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Quick takes from the Sixers’ 113-107 opening win over the Washington Wizards

The Sixers began feeding Joel Embiid in the fourth quarter, and the results were predictable.

Joel Embiid, right, of the SIxers grabs a rebound over Troy Brown Jr. of the Wizards during the first half of Wednesday's win.
Joel Embiid, right, of the SIxers grabs a rebound over Troy Brown Jr. of the Wizards during the first half of Wednesday's win.Read moreCHARLES FOX / Staff Photographer

The Sixers opened their 72-game NBA schedule against the Washington Wizards on Wednesday night, with the first game at the Wells Fargo Center since March 11, the day the NBA suspended the 2019-2020 season.

Here are some quick takes from the victory.

Going to Embiid

Trailing by 10 points entering the fourth quarter, the Sixers began to feed Joel Embiid, who was operating closer to the basket. When Embiid is in the blocks he is unstoppable, and Washington predictably struggled.

The Sixers should have gone to this strategy earlier.

Third-quarter blues

The Sixers went nearly half the third quarter before scoring their first points of the second half before Ben Simmons hit from inside to cut the deficit to 70-60. It didn’t take deep analysis to explain the Sixers troubles. They were turning the ball over, not making threes, and playing tepid defense.

Washington was getting too many wide open shots, such as this three from first-round draft choice Deni Avdija. Notice that Embiid didn’t make much of an effort to contest the shot.

The fact that Washington couldn’t pull away by more while the Sixers struggled showed that the Wizards had their issues also. The Sixers had to feel fortunate to be down by 10 entering the final quarter, especially after committing nine turnovers in the quarter.

Rough debut for Green

In his Sixers debut, Danny Green looked uncomfortable. If Green isn’t hitting from the outside, he is of little use on offense. On defense, Green often saw Bradley Beal blow by him.

The second team

Coach Doc Rivers said during the preseason that he wanted to go with a 10-man rotation, and true to his word the Sixers had 10 players enter the game in the first quarter.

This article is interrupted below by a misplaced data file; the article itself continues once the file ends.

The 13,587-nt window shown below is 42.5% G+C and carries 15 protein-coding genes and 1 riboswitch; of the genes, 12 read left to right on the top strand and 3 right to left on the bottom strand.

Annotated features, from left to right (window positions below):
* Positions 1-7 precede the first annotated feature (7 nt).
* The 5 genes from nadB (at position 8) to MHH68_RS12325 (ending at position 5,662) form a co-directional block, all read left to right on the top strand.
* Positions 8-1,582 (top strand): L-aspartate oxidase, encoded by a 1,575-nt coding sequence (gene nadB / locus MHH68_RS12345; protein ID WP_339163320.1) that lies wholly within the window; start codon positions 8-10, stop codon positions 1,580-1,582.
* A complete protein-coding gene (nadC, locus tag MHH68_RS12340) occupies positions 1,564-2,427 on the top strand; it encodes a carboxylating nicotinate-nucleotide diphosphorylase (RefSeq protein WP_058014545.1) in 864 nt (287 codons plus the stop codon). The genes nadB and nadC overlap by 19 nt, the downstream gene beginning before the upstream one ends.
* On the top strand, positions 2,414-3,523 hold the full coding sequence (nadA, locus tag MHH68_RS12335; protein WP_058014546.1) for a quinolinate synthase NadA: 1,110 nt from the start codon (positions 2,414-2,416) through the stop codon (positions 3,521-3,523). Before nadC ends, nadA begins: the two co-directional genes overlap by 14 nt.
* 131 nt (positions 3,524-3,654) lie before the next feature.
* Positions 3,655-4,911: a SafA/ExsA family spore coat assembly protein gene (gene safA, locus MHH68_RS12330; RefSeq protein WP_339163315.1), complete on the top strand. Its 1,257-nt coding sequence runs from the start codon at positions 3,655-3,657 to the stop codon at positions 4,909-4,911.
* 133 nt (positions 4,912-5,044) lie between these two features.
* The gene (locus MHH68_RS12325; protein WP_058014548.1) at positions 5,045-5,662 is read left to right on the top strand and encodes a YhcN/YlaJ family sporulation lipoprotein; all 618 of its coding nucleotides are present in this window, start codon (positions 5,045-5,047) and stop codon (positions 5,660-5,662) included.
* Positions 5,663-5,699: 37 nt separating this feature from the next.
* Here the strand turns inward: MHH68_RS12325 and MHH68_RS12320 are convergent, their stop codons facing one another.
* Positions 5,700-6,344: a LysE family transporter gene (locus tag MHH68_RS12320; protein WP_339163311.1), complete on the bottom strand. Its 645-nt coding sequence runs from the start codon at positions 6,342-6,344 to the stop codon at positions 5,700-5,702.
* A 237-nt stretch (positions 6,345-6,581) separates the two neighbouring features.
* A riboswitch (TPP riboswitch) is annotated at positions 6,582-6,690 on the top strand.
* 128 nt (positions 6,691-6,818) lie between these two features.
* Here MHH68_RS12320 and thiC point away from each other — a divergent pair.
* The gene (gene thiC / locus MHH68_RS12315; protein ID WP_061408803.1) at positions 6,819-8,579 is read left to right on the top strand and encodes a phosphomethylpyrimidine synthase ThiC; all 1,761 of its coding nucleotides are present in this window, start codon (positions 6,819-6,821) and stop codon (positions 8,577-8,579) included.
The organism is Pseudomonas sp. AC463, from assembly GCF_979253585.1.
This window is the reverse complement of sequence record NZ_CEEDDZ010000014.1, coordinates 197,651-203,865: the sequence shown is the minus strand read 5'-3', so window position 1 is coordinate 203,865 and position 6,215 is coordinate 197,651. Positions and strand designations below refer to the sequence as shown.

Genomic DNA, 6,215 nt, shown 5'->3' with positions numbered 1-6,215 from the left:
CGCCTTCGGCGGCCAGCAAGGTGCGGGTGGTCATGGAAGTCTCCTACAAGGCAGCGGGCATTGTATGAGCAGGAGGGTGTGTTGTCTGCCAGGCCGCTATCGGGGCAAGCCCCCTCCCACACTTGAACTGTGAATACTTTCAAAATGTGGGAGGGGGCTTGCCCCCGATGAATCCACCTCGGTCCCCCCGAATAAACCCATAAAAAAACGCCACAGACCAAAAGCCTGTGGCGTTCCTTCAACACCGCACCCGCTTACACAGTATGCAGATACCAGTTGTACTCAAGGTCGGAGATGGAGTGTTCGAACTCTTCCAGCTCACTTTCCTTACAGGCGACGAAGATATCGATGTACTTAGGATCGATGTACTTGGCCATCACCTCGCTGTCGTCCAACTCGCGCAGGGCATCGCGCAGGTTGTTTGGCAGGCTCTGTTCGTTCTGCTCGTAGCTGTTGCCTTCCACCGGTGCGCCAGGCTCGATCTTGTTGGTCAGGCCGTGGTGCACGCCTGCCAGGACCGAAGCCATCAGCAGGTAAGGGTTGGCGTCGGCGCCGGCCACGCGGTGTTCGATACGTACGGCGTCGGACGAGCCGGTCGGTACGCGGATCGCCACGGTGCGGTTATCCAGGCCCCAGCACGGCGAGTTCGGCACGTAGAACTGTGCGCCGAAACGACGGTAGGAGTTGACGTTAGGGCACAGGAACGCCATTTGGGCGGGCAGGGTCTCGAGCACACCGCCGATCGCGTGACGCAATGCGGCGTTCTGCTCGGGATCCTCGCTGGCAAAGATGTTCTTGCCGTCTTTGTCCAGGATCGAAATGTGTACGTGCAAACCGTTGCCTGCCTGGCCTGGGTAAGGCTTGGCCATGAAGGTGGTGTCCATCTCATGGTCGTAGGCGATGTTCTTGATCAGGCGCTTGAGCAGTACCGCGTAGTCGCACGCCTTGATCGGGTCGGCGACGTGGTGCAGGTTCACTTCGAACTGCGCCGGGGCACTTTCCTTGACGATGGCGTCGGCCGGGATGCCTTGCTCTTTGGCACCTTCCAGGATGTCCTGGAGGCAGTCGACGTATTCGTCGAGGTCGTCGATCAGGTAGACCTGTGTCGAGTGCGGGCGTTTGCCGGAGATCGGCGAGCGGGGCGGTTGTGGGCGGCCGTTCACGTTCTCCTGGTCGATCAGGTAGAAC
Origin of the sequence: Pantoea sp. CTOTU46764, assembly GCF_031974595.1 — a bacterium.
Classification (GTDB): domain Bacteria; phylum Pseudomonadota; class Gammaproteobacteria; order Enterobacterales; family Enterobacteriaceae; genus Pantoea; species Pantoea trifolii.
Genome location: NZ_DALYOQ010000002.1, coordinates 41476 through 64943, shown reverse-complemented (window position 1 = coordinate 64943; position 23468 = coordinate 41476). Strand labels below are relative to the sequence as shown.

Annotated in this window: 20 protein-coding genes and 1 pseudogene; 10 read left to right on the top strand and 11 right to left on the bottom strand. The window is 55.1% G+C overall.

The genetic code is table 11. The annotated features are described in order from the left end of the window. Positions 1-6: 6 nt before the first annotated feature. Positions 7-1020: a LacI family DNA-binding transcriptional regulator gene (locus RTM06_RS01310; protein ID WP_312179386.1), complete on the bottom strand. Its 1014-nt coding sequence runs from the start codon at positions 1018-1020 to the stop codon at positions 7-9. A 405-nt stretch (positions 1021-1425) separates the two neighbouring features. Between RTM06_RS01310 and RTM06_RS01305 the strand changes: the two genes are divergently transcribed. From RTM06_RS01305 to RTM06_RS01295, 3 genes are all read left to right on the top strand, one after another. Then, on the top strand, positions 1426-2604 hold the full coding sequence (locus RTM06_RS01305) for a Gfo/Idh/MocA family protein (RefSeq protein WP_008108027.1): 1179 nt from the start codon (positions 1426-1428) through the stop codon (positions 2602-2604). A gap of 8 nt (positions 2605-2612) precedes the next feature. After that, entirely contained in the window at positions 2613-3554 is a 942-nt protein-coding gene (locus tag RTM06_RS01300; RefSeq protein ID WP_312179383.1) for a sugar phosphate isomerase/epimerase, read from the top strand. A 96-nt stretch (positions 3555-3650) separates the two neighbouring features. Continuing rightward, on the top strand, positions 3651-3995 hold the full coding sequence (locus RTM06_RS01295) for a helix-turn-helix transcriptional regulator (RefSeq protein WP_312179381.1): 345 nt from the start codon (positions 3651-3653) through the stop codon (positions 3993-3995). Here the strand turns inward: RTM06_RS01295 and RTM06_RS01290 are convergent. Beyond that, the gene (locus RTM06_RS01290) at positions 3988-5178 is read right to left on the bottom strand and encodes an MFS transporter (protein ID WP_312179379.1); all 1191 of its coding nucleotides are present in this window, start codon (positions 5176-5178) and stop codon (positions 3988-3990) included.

The second unit considered of Shake Milton and Tyrese Maxey, Dwight Howard, Mike Scott and Furkan Korkmaz.

In this unit, Milton is the main scorer, and he didn’t disappoint. Where Milton has improved is creating his own shot off the dribble. He is equally dangerous as a stand-still shooter. Howard plays with great energy, and in Rivers’ offense will be setting a lot of picks, something he is capable of doing. Korkmaz needs to score to stay in games because he doesn’t offer much on the defensive end.

The unit is still a work in progress, but it provided the Sixers with some early energy that the starters weren’t able to maintain when they returned later in the second quarter.

Unlike last year, when the Sixers tried to keep at least one starter on the court at all times, Rivers went with all five reserves together for a long time in the first half.

The reserves weren’t as effective in the second half, although Milton and Korkmaz hit some key baskets.

Sterling first half for Maxey

Maxey, the Sixers’ first-round pick from Kentucky, was aggressive getting to the basket in the two preseason games, and it continued in the regular season opener. When Maxey entered the game late in the first quarter, he was paired in the backcourt with Milton.

Maxey served as the point guard and Milton the shooting guard, his better position. On this play, Maxey had no problem challenging 7-foot Robin Lopez and scoring over the Wizards’ center.

From the start, Maxey was aggressive driving to the basket. He also moved well without the ball and was the beneficiary of a great backdoor pass from Howard that he converted into a layup.

In the second half, he wasn’t as effective as the Wizards consciously made an effort to deny him driving to the basket.

All-star matchup

One of the interesting matchups had all-stars Simmons and Russell Westbrook guard each other. On defense, both played each other the same way. That meant playing back on defense and daring the other to shoot from the outside.

Westbrook hit a few jumpers early, but that isn’t really his game, and he reverted to his bad form from the outside. He is effective driving to the basket even against more than one defender. This play illustrates it as Westbrook drives by both Simmons and Embiid.

That is why Westbrook is a nine-time all-star and why teams will give him the outside shot, to prevent him driving to the hoop.

Everybody does the same with Simmons.

And finally

It was great to see Marc Zumoff back at the microphone of the TV broadcast. Zumoff missed the two preseason games while recovering from back surgery.

While Tom McGuinnis did a great job filling in, it was good to know that Zumoff was doing well enough health-wise to return to the action. “For the first time in 287 days I am going to see live basketball,” Zumoff said before tipoff.

We also enjoyed some of the classic Zumoff calls, such as “Embiid turning garbage into gold,” and “Down it goes.”